SBMicro: Tutorials and Invited Talks

Frank Schwierz,
Technische Universität Ilmenau, Germany

Tutorial: 2D Materials and their Role in Future Electronics

  During the past 20 years, 2D (two-dimensional) materials have attracted enormous attention from the scientific community. The rise of these materials began in early 2000s with the work on graphene done at Manchester University. Particularly the observed high carrier mobilities raised early expectations that graphene could be a perfect electronic material and possibly replace the traditional semiconductors in transistor electronics. It soon became clear, however, that due its zero bandgap graphene is not suitable for most electronic devices, in particular transistors. However, researchers soon extended their work to 2D materials beyond graphene, many of them showing sizable bandgaps and therefore beinguseful for transistors. Indeed, the progress of research on 2D transistors was rapid and MOSFETs with semiconducting 2D channels were demonstrated by many groups. Moreover, other types of 2D devices such memristors, sensors, and optoelectronic devices are currently under investigation.

  In the present lecture, we first take a look on the early days of graphene research and discuss both accomplishments and misconceptions of this period. Next, an overview of the 2D materials is provided and the potential of 2D transistors is assessed as realistically as possible. To this end, two key material properties – bandgap and mobility – are examined and the mobility-bandgap tradeoff is discussed. The state of the art of 2D transistors is reviewed by summarizing the results of leading groups in the field and by comparing the performance of 2D transistors to that of competing conventional transistors. Outstanding achievements, such as the demonstration of a 1-nm gate MoS2 MOSFET in 2016 (note that this is the transistor with the shortest gate reported ever) and of MOSFETs with stacked 2D nanosheet channels during the very recent past are highlighted. Based on these considerations, a balanced view of both the pros and cons of 2D transistors is provided and their potential in future electronics is discussed. Moreover, the status of beyond-CMOS 2D devices is examined with the example of 2D memristors.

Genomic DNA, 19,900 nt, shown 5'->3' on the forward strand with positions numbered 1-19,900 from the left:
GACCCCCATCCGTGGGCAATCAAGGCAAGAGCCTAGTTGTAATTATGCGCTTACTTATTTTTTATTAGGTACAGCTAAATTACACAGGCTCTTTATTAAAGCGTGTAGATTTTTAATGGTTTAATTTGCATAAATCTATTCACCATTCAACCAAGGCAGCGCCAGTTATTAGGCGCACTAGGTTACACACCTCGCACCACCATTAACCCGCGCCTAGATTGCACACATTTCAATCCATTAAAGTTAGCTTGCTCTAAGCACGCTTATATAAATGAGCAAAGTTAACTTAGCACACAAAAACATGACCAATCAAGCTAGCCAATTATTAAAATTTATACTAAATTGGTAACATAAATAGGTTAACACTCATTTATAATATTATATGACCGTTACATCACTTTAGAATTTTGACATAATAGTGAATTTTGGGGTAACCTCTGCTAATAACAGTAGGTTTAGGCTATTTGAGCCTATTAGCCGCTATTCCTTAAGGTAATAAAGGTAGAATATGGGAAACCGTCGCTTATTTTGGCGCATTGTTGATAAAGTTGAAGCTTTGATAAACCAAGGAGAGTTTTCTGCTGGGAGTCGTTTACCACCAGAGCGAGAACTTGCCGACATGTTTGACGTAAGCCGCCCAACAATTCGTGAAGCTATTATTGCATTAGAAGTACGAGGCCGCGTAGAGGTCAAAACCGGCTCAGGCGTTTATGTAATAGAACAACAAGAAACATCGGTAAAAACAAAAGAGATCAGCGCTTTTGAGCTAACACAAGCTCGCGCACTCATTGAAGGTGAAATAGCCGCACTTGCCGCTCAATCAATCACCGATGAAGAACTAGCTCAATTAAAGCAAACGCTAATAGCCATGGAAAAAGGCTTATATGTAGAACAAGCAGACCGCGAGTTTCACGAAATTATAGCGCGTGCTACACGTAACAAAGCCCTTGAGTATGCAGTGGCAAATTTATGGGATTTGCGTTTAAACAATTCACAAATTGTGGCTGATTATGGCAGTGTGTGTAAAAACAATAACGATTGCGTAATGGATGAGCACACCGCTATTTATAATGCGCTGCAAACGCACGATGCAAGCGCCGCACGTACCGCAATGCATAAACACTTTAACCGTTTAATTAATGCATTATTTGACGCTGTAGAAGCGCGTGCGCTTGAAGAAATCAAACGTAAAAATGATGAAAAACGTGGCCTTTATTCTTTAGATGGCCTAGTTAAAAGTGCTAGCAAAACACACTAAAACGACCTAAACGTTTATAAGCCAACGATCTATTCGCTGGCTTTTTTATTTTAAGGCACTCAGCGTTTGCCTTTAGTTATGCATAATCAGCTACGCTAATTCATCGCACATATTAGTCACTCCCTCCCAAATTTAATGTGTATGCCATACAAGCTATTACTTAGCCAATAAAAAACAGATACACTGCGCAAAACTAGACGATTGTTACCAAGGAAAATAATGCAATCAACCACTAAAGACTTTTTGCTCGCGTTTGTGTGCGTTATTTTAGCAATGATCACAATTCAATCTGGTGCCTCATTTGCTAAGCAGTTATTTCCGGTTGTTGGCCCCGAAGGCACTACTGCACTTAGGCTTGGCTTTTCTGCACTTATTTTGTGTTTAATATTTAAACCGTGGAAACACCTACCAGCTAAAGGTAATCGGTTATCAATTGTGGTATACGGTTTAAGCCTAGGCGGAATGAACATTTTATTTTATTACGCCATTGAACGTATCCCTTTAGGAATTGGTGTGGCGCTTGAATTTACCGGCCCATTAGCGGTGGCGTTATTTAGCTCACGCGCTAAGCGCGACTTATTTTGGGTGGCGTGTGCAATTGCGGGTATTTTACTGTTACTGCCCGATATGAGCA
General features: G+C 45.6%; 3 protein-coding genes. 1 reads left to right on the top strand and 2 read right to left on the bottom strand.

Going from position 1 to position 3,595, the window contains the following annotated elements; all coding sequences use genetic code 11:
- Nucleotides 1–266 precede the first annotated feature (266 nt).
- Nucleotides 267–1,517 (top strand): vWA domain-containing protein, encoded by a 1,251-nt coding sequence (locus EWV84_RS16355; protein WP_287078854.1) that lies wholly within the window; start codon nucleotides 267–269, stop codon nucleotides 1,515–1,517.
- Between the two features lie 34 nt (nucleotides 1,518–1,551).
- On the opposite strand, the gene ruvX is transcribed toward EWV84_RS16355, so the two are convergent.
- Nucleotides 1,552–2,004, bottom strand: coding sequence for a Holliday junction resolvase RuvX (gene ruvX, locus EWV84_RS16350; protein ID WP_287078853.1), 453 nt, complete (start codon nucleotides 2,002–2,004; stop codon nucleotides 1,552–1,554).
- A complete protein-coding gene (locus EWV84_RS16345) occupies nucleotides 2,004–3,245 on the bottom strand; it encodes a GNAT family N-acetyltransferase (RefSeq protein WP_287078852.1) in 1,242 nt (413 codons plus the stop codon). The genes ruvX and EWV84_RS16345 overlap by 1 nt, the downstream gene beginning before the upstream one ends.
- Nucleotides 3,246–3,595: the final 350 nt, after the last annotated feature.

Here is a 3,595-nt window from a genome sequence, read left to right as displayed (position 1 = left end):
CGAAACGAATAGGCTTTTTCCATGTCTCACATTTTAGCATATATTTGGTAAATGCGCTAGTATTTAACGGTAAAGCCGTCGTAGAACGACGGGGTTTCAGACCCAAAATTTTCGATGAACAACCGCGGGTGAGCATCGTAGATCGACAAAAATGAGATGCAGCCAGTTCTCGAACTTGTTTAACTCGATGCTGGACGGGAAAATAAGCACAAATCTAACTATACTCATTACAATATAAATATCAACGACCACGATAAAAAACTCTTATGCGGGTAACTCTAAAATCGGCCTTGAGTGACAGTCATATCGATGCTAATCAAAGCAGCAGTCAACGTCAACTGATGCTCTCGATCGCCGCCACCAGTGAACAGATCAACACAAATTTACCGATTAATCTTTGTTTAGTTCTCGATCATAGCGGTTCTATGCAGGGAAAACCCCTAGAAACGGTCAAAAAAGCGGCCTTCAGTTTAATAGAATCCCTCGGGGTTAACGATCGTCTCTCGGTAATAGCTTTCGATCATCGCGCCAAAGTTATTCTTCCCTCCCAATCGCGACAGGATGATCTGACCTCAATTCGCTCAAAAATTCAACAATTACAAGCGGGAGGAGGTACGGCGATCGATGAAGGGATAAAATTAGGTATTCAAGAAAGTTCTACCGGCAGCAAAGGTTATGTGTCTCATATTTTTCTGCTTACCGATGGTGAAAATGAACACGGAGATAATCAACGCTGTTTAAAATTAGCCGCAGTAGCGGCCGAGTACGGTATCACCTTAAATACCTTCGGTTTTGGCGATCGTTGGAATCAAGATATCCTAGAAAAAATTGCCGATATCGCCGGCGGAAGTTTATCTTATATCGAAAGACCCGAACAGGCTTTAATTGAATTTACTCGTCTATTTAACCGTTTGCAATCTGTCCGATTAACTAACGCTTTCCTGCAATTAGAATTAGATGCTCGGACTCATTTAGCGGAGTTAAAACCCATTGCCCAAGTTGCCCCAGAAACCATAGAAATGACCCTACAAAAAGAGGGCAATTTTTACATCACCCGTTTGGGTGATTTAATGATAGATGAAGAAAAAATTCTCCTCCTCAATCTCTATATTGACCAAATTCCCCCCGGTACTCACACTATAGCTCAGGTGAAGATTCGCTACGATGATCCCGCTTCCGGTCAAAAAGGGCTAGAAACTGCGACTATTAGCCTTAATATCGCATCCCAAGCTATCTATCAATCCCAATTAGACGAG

Invited Talk: MOSFETs with Stacked 2D Nanosheet Channels – An Auspicious Option to Delay Forever

  At ISSCC 2003, Gordon Moore, at that time Chairman Emeritus of Intel’s Board of Directors, presented a far-sighted seminal paper entitled No Exponential is Forever: But “Forever” Can Be Delayed! Moore stated that the desirable exponential trends related to MOSFET scaling, e.g., the exponential decrease of transistor footprint and the related increase of circuit complexity, cannot be maintained forever. He also said, however, that by smart engineering solutions the lifetime of these trends can be extended and that the key to continuing the historical exponential trends in semiconductor electronics would be developing novel transistor designs and elaborating radically changed MOSFET architectures beyond the planar structures generally used at that time. This is exactly what happened 10 years later when Intel, soon followed by other leading chipmakers, introduced a new MOSFET architecture called FinFET. Meanwhile, however, also FinFET scaling is approaching its limits and the next radical change of the MOSFET architecture is on the agenda.

  In the present paper, we provide a brief overview of MOSFET scaling trends, elaborate the motivation for introducing the FinFET in the early 2010s, and examine FinFET scaling. Then we discuss the upcoming transition to another new MOSFET architecture in the 2020s and introduce the stacked nanosheet channel MOSFET, thereby putting special emphasis to transistors using two-dimensional (2D) materials such as 2D TMDCs (transition metal dichalcogenides) for the stacked channels. We discuss the merits, prospects, and challenges of MOSFETs with stacked 2D TMDC channels, summarize the current state of the art of these transistors, and finally provide an outlook on the future of MOSFET scaling.

Short Bio

  Frank Schwierz received the Dr.-Ing. and Dr. habil. degrees in 1986 and 2003, respectively. Presently he serves as Privatdozent at Technische Universität Ilmenau, Germany, and his research is focused on novel device and material concepts for future electronics. Dr. Schwierz has been conducting research projects funded by the European Community, German government agencies, private foundations, and the industry. Together with partners from academia and industry, he was involved in the development of the fastest Si-based transistors worldwide in the late 1990s, of Europe’s smallest MOSFETs in the early 2000s, as well as of the fastest GaN HEMTs on Si and the fastest GaN tri-gate HEMTs worldwide in the 2010s. Moreover, his work on two-dimensional materials since 2010 made a major contribution to the current understanding of the merits and drawbacks of these materials for application in electronic devices, in particular transistors.